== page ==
Common DUI Terms
When it comes to your DUI case, there may be a number of terms that you’re unfamiliar with. In order to help you understand the process, we thought it would be prudent to share a glossary of terms that every person dealing with a DUI charge should know. This will help you stay up to speed with the proceedings, and ensure that you have full knowledge of what’s going on.
Absorption Rate: Alcohol is not immediately taken into your system, rather it absorbs into your body over time. This term refers to the speed at which alcohol enters your system. This speed can be affected by a number of different factors, including your age, gender, and whether or not you’ve eaten.
BAC: Many people mistakenly believe that this is an abbreviation of Blood Alcohol Content. Rather, it is an abbreviation of Blood Alcohol Concentration, and it refers to the amount of alcohol in grams per 100 ml of blood in your system.
Blood Test: This is the most common kind of chemical test that will be administered following a DUI arrest. It measures your BAC.
Burnoff Rate: Once alcohol has been absorbed into your system, your body will begin to metabolize it and break it down. This term refers to the rate at which this happens. Like your absorption rate, this will be affected by your age, gender, and whether or not you’ve eaten recently, among other things.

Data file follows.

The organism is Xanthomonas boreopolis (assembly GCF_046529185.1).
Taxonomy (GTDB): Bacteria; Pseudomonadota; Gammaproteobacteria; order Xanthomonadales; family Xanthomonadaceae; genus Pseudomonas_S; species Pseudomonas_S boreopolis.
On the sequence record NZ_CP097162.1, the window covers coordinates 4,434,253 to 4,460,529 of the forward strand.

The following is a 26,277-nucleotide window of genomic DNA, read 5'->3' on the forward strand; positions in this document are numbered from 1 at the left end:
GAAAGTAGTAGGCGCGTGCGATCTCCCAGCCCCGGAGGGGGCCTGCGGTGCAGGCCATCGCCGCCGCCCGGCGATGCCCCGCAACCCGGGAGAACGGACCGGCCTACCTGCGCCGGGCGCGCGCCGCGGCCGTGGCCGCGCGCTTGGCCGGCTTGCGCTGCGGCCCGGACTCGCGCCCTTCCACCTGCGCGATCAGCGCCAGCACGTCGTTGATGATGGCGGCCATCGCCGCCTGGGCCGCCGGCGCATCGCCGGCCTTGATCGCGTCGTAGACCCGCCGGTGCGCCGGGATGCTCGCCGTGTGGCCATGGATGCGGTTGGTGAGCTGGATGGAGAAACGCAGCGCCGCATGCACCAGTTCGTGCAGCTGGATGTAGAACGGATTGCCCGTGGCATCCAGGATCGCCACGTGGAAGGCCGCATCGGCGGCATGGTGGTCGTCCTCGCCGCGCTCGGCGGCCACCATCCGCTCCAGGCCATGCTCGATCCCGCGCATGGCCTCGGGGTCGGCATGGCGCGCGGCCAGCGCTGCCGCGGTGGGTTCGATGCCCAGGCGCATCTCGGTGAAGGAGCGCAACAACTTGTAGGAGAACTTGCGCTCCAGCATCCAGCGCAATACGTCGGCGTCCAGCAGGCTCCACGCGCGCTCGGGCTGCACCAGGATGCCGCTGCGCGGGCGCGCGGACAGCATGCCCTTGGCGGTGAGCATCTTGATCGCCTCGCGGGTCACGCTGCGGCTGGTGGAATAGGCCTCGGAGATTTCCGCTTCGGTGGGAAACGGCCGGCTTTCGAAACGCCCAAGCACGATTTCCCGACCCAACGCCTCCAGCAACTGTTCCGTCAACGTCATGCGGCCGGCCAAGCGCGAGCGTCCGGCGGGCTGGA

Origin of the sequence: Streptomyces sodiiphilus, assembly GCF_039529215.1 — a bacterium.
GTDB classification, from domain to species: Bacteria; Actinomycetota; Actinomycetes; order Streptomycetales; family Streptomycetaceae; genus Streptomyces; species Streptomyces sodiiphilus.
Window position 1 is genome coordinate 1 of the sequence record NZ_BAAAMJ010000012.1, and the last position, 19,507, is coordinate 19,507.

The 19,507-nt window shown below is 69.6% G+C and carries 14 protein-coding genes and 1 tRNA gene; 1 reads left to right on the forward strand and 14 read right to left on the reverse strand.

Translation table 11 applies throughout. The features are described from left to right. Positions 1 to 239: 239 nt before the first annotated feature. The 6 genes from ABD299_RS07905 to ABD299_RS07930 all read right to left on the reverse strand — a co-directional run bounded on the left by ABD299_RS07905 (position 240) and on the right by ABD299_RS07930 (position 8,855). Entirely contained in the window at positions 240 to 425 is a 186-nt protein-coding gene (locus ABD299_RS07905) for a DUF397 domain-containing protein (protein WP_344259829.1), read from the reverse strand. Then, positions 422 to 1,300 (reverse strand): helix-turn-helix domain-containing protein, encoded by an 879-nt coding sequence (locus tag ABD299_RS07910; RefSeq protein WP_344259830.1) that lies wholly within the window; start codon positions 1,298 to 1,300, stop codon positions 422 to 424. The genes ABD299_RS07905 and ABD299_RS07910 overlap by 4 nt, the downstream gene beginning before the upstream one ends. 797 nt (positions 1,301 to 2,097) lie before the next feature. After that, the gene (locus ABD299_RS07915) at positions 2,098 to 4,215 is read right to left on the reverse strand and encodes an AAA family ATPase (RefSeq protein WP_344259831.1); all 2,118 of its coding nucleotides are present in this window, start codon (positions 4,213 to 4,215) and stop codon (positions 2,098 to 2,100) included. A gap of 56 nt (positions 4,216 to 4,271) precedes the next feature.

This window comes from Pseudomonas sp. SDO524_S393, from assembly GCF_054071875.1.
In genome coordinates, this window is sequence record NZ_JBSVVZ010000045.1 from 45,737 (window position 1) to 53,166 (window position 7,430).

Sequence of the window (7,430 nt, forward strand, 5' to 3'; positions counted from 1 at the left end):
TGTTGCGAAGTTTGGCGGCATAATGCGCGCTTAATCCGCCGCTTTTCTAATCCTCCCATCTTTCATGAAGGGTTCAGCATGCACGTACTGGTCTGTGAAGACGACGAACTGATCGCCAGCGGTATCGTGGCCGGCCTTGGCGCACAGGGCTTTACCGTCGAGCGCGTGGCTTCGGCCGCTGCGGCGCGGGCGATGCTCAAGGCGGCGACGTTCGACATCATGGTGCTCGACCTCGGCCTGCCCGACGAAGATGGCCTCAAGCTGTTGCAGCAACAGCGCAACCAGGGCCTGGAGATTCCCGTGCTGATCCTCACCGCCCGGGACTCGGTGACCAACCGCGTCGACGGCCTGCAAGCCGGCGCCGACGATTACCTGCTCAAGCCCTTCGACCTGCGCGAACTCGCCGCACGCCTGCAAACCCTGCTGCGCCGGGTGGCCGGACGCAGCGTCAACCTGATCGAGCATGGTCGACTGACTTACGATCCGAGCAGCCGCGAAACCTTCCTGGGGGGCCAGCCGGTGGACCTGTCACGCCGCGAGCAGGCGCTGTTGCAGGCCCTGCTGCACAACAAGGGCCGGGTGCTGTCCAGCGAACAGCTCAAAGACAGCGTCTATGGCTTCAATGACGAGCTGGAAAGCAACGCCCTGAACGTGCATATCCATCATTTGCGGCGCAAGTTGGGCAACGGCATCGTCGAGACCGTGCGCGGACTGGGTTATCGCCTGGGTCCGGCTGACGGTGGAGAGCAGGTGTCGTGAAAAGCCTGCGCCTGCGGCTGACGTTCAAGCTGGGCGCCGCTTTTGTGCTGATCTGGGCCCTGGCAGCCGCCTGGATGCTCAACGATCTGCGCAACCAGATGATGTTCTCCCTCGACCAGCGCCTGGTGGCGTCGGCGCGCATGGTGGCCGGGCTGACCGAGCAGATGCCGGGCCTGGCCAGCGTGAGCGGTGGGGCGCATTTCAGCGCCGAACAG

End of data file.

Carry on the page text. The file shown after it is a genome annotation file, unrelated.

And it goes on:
Dram Shop: Most people do not know what this term means. It’s basically a legal term that refers to any establishment that serves alcohol to patrons.
DUI: This is an abbreviation of Driving Under the Influence.
DUID: This is an abbreviation of Driving Under the Influence of Drugs. This term is used to encompass intoxicated driving cases that involve marijuana, other illegal drugs and prescription drugs.
Enhancement: With respect to a DUI charge, this term refers to another charge that enhances the penalties that you face in your case. Child endangerment is an example of this.
Field Sobriety Test (FST): This is a test that is administered at the scene of your arrest by the officer to determine if you are intoxicated or not. There are a number of different FSTs that can be administered, but there are only three standard ones that are universally approved by the National Highway Transportation Safety Administration.
Ignition Interlock Device (IID): In some cases, you may be required to install one of these devices in your automobiles following a DUI conviction. The device measures your BAC before you are allowed to turn the ignition of your car. If there is no measurable alcohol, then the car will start. If alcohol is registered, then you will be prevented from starting the car.
Implied Consent: In the state of California, you have already agreed to submit to chemical tests when you are pulled over on suspicion of driving under the influence. This consent was granted when you signed for your driver’s license.
Restricted License: In certain instances, the DMV may allow you to continue driving following a DUI conviction for certain approved purposes, namely transporting yourself to and from work, school, medical appointments, and family obligations. Such a license is not available in all cases.
Zero Tolerance: This refers to California’s policy toward underage drivers who are found to be operating a motor vehicle while under the influence. Such drivers are not allowed to have any alcohol in their systems. If they are found to have imbibed, then they will be immediately arrested for a DUI, regardless of whether their BAC is .08 or higher.